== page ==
Although it is hardly a new topic of discussion, I would like to examine the intensity of Hopkins’s language. Hopkins’s poem, “Spring and Fall,” uses the compactness of its connotations to convey the emotion of a young child’s first intimation of mortality.

The poem runs as follows:


1          Márgarét, áre you gríeving
2          Over Goldengrove unleaving?
3          Leáves, líke the things of man, you
4          With your fresh thoughts care for, can you?
5          Áh! ás the heart grows older
6          It will come to such sights colder
7          By and by, nor spare a sigh
8          Though worlds of wanwood leafmeal lie;
9          And yet you wíll weep and know why.
10        Now no matter, child, the name:
11        Sórrow's spríngs áre the same.
12        Nor mouth had, no nor mind, expressed
13        What heart heard of, ghost guessed:
14        It ís the blight man was born for,
15        It is Margaret you mourn for.

Hopkins’s use of “unleaving” gets at the paradox of Margaret’s dawning realization. The “goldengrove” is “unleaving” in the sense that the trees are losing their yellow leaves. Contrastingly, what is “unleaving” or eternal about the vista is its golden character. Here we can think of Keats’s line “Thou still unravished bride of quietness” as another example of poetry that holds the diverging connotations of a single word — still — in direct tension.

As the poem continues, Hopkins develops a strikingly involuted pattern of thought. The speaker asks, “Leaves, like the things of man, you / With your fresh thoughts care for, can you?” The poem’s explicit subject is a young child’s “grieving” for the turning of the season and its effect on a “goldengrove.” By likening leaves to “the things of man,” Hopkins reverses this scenario: the appurtenances of man become the exemplar for nature. This self-reflexive turn lodges Margaret’s “care” within the human subject. While emotion ostensibly arises for a child’s identification with nature, the force of her pathos is contained within the spiritual self.

The trope of turning inwards continues with lines 8-9: “Though worlds of wanwood leafmeal lie; / And yet you will weep and know why.” The mature speaker announces a progression in the self-consciousness of his na•ve ward, Margaret. Indeed his ruminations on her attitudes take the form of a sentimental education. The speaker first instructs Margaret to read nature as “like the things of man.” From this vantage, he intimates that she knows the source of her sorrow, and he uses the example of his own “colder sighs” to indicate the emotional path forward. Lines 8 and 9 suggest that Margaret finds herself emotionally invested in the sights of fallen leaves, in part, because she finds the spectacle of autumn personally relevant.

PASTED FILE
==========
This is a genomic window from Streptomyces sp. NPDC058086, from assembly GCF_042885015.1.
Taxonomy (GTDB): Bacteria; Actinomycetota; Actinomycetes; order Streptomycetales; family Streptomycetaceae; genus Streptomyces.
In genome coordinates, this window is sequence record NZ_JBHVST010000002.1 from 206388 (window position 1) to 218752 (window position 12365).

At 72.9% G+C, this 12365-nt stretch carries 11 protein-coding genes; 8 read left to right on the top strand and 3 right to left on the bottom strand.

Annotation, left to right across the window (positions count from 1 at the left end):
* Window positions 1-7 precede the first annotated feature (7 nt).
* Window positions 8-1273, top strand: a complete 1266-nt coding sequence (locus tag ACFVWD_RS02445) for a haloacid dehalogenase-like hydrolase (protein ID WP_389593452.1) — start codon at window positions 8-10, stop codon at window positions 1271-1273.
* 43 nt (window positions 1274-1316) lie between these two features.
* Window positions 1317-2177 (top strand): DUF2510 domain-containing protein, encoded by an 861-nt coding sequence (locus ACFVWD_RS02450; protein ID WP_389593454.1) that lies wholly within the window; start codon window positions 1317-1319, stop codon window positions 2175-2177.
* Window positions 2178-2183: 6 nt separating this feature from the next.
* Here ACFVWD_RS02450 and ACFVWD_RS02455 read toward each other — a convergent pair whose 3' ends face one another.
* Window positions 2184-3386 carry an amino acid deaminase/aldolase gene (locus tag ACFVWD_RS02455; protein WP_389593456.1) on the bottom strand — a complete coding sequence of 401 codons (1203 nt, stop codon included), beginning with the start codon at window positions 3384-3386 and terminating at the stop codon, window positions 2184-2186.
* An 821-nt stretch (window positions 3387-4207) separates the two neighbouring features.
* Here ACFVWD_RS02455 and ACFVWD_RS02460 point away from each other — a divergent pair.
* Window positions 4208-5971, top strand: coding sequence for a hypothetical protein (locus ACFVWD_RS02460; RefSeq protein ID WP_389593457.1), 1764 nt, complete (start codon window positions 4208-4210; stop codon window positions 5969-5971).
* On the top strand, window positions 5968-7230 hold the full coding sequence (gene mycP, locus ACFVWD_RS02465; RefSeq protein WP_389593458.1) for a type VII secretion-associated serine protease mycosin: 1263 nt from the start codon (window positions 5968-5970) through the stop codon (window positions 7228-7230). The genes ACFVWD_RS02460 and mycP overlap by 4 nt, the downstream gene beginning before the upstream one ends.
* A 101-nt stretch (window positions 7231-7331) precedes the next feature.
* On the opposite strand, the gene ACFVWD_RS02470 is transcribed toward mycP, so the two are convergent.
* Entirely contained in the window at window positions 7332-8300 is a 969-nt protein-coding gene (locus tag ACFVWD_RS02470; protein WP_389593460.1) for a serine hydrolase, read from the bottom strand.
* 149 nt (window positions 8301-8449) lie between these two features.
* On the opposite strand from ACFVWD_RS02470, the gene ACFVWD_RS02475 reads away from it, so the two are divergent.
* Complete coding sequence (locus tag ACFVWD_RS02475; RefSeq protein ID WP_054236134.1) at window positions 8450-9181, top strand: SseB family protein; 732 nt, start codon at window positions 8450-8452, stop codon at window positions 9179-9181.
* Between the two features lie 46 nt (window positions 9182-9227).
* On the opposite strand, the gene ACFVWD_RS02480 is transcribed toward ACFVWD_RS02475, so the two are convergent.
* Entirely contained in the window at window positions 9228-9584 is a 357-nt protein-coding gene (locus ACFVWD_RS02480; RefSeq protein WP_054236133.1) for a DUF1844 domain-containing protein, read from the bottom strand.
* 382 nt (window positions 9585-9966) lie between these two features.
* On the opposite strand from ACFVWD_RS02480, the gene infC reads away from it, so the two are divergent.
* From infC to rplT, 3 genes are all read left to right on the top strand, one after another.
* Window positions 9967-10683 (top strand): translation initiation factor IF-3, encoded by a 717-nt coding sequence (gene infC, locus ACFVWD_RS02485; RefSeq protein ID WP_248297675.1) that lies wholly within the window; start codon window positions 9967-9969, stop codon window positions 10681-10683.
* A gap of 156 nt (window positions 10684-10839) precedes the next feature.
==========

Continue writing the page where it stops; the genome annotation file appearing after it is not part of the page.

Like his comment on “Goldengrove unleaving,” the speaker’s asserts that “Sorrow’s springs are the same” (line 11). On one level, the speaker suggests that the emotive mechanism, or spring, lies within the feeling subject. Having said this, the effect of Hopkins’s phrase “Sorrow’s springs” depends on a homophony with the season of Spring. The troping of a season, Spring, into an action, spring, offers a mirror image of how the season Fall devolves into an emotion laden awareness of Mankind’s descent or mortal fall. The aspirations of “a Young Child” in the Spring of her life declines into the speaker’s more somber, shall we say autumnal, prognostications for her growing sense of mortality.

Here I am less interested in the speaker’s grim verdict, “It is Margaret you mourn for,” than I am with voice that emerges in the penultimate couplet: “Nor mouth had, no nor mind, expressed / What heart heard of, ghost guessed” (lines 12-13). The speaker cedes the power of his own didacticism in favor of the liminal realizations that only Margaret’s heart can guess. Interestingly, the speaker becomes a ghost in this scenario, who only guesses at what Margaret feels.

What takes place in Hopkins’s “Spring and Fall” is a version of what Paul de Man describes as prosopopeia. The poem is not the typical personification of a voiceless landscape. Rather, according to etymological definition of “prosopopeia,” the speaker “confers a mask” of mortality upon the face of a young child’s sorrows. The paradoxical result is that speaker threatens to make himself into a ghost haunting Margaret’s life — one who overreaches in his attempt to have Margaret realize what only he can express: death is all. The force of the speaker’s final verdict indicates how it is his outlook, rather than Margaret’s, that is no more alive than “wanwood leafmeal.”

As a whole, Hopkins’s poem “Spring and Fall” turns from nature to a child’s consciousness to the views of a disembodied speaker. In doing so, the poem gets further and further away from an immediate response to nature, and closer and closer to the reflexive tropes of self-consciousness. Hopkins offers a striking verdict on this movement: the mind which takes itself as an object of though ultimately becomes its own ghost. By contrast, the figurative turning of phrases like “Goldengrove unleaving” or “Sorrow’s springs” points to the ever-present potential for language to regenerate the formative contradiction between hope and despair, and in doing so refurbish the possibility of a spiritual Spring after the physical Fall.

Questions

1. How does Hopkins’s spiritual life play into a poem like “Spring and Fall?”

2. Why do some critics claim that Hopkins’s “sprung rhythm” is a typical rather than idiosyncratic occurrence in Victorian poetry?

3. How does Hopkins position his religious outlook as a lens for understanding the world?

4. Why poetry for Hopkins?

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G. M. Hopkins Leading Questions

Last modified 30 October 2006